It has been 17 years since the Twin Towers, the United States, and people everywhere who embrace democracy were attacked. Each year since then, memorials, ceremonies, and various events occur to mark the tragedy, and to remember and honor those who gave their lives on that day. The phrase “Never forget” has become the mantra for 9/11, and really mostly circulates each year on 9/11. So, what does that phrase really mean? What do we, as individuals, mean when we say we will “never forget?” How many of us in this country, and in this world, go each day remembering the events on 9/11, and the people who were directly impacted? And what would those who did lose their lives – if they were present today to talk to us – ask us to do in order to remember them?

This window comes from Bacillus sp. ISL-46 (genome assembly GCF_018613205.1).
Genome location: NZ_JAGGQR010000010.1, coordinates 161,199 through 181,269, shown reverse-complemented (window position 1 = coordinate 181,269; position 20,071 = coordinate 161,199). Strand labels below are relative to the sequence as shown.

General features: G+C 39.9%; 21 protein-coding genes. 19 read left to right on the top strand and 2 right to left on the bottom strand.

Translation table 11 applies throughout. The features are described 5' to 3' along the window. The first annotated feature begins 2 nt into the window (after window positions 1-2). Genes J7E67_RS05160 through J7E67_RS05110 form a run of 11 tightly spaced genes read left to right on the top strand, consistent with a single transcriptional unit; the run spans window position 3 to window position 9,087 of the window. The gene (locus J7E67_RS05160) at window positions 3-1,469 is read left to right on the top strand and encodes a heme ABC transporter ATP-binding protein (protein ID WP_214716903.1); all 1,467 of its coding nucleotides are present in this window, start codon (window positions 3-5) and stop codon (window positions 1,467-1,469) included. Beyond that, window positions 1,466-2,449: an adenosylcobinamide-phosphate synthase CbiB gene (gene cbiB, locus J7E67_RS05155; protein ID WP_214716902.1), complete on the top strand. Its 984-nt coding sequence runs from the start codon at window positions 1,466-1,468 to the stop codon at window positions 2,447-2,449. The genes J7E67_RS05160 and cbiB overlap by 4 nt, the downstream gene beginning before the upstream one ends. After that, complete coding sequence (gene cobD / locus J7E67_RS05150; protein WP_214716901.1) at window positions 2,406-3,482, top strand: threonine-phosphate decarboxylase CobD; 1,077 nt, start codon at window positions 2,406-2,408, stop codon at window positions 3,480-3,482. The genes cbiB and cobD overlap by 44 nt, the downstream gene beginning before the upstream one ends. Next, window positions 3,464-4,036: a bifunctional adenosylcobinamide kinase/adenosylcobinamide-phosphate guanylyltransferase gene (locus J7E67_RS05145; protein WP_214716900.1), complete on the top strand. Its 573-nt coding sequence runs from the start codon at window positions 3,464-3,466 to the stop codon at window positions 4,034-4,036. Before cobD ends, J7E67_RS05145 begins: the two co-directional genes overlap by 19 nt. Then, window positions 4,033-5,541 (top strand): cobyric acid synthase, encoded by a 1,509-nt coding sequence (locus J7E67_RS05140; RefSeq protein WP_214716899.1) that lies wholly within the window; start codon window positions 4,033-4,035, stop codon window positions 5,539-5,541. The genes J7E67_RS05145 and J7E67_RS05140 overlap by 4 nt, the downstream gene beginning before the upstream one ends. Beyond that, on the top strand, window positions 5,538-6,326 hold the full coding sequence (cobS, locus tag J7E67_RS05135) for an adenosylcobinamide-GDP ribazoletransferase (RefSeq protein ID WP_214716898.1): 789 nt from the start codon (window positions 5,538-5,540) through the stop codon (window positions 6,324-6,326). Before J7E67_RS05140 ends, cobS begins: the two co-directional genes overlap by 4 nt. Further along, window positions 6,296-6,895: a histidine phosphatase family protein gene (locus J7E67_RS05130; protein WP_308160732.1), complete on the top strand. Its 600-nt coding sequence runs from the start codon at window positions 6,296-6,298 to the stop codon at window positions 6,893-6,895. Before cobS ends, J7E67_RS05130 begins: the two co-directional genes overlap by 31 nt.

Perhaps, more than simply vowing we will “never forget,” more than changing our FB images and icons or tweeting #Neverforget, we ought to show that we will never forget, maybe by being kinder to one another. EVERYDAY. Before we react out of fear or hatred, we take the time to listen, learn and understand the one who is different from us. EVERYDAY. Before we decide to angrily respond via Facebook,Twitter, etc., we should thoughtfully consider our words and whether they are shaming, judgmental, bullying, or designed to tear someone down. We should do this EVERYDAY. We should lift each other up. EVERYDAY. This is what we are taught in last week’s sermon, and we see that even Jesus had to learn to see past his own biases to do what’s right – everyday. These changes we can make in ourselves seem an appropriate and more effective way to show those victims of 9/11 that their sacrifices were not made in vain, and that we will truly never forget. Everyday.